USC Football: Lessons for Trojans from the 2016 NFL Draft

May 8, 2014; New York, NY, USA; A general view of a helmet and NFL shield logo before the start of the 2014 NFL Draft at Radio City Music Hall. Mandatory Credit: Adam Hunger-USA TODAY Sports
May 8, 2014; New York, NY, USA; A general view of a helmet and NFL shield logo before the start of the 2014 NFL Draft at Radio City Music Hall. Mandatory Credit: Adam Hunger-USA TODAY Sports /

USC football had four players selected in the 2016 NFL Draft but with no first rounders on the board there were lessons to be learned for future Trojans.

USC football prides itself on having the most draft picks in history, as well as having the most first rounders.

This past week, the former list was added to with four picks, but not the latter. This is in part due to the fact that these draft picks had four different head coaches, several coordinators, and lots of turmoil.

Regardless of those circumstances, there are three takeaways that we can learn from the 2016 NFL Draft:

Don’t declare early unless you are a first round lock

This was Pete Carroll’s policy while he was the head coach at USC, and one that was met with success.

If you are not a for sure top 32 pick, stick around another year, refine your skills, and be more prepared for when the next draft comes.

The NFL is not going anywhere, but draft stocks can greatly vary from year to year.

In the case of Su’a Cravens, it seemed to many USC fans that he would be a first round pick. But he was often seen by scouts as a low-first round, high-second round pick with some saying he might land in the third round.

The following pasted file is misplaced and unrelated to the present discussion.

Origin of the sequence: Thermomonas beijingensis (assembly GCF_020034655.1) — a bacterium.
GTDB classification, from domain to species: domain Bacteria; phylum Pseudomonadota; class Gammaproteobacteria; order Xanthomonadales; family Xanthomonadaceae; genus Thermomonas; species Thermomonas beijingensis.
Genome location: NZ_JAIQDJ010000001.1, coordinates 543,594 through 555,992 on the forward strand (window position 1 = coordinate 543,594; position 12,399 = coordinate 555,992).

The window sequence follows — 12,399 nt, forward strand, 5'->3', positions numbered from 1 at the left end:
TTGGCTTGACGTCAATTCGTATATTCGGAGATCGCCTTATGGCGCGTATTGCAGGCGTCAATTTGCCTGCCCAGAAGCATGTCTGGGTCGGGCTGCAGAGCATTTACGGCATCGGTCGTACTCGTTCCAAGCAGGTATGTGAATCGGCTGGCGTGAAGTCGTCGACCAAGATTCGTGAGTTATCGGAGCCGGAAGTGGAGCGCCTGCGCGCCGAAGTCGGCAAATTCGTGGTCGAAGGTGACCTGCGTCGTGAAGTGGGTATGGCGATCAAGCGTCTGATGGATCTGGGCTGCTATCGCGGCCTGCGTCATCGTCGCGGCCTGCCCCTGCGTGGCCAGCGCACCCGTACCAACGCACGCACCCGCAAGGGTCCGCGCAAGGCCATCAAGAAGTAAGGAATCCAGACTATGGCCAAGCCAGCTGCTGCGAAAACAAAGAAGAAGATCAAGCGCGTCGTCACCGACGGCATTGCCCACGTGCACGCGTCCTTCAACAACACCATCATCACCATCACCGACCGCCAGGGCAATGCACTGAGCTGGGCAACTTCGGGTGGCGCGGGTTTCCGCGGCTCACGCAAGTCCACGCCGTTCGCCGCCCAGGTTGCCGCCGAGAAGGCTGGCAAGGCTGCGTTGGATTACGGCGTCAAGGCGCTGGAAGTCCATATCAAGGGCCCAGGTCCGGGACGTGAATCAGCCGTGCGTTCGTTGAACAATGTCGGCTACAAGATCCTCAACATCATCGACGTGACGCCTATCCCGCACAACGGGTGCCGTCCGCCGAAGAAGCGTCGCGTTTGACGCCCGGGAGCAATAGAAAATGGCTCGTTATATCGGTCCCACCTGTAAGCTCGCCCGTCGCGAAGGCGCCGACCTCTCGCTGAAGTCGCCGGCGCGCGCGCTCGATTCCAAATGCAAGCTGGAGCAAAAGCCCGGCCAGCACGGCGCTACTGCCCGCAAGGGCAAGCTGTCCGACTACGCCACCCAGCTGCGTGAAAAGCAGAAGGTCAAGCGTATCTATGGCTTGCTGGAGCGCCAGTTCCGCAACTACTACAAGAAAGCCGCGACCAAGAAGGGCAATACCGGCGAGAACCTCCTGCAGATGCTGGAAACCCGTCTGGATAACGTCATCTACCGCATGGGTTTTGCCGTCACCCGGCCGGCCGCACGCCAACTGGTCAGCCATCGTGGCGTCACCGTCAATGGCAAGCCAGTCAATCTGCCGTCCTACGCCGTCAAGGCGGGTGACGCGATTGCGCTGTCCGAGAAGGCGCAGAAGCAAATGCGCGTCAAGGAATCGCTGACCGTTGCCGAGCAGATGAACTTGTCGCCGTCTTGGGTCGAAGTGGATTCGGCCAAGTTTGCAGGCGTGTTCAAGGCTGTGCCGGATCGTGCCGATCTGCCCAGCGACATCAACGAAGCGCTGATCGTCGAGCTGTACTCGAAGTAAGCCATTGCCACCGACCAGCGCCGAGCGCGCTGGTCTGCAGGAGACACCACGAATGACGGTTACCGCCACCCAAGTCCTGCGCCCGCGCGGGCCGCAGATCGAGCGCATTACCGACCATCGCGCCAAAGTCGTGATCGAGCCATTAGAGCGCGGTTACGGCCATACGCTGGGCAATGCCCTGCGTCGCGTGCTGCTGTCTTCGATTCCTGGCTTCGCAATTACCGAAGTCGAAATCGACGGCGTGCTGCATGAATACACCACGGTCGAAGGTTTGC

Given that Cravens was seen by some as a safety and some as a linebacker, he could have come back for another season and labeled himself as one position, which would have made him easier to evaluate.

Know who you are

There is a saying that if you have two quarterbacks you really don’t have one; this is true of “tweeners” as well. If you have two positions (or possibly three) you have to be evaluated twice as much and at the pro level you really can’t play two positions.

As in the case of Cravens, half of the teams saw him as a linebacker and half saw him as a safety. So in reality most teams simply knew that he was a talented playmaker, but that is not enough in most cases to warrant a first round selection.

While the injury certainly dropped his stock, Max Tuerk was still looked as a guy who was versatile but no one knew who he was; they just knew he had tools. If you are not polished at one position but you have a plethora of talents, you will be drafted, but you will drop.

This parallels with current Trojan Adoree’ Jackson, who splits time at cornerback and wide receiver. While his talents are good at both, they may cost him money if he doesn’t settle on one spot.

The NFL Combine matters

Carson Wentz, a quarterback that few knew of before the combine, was able to vault himself into the No. 2 selection because of his strong combine performance.

Likewise, Cody Kessler had a solid combine and was able to land in the third round.

More from Reign of Troy

While scouts watch countless hours of film, the Combine is a place where prospective pros can be evaluated up close and greatly boost a players stock.

Take Kevon Seymour for instance. While he was drafted in the sixth round, had he not performed well at the Combine he likely would have gone undrafted.

Remember that from the Stanford game on, freshman Iman Marshall started every game and Seymour was relegated to being a back-up where he could not be observed as much. With a spectacular 40-yard dash time and solid overall Combine performance, he got himself into the conversation when his on-field play may have left him out to dry.

Simple message, the better your Combine, the better your draft stock.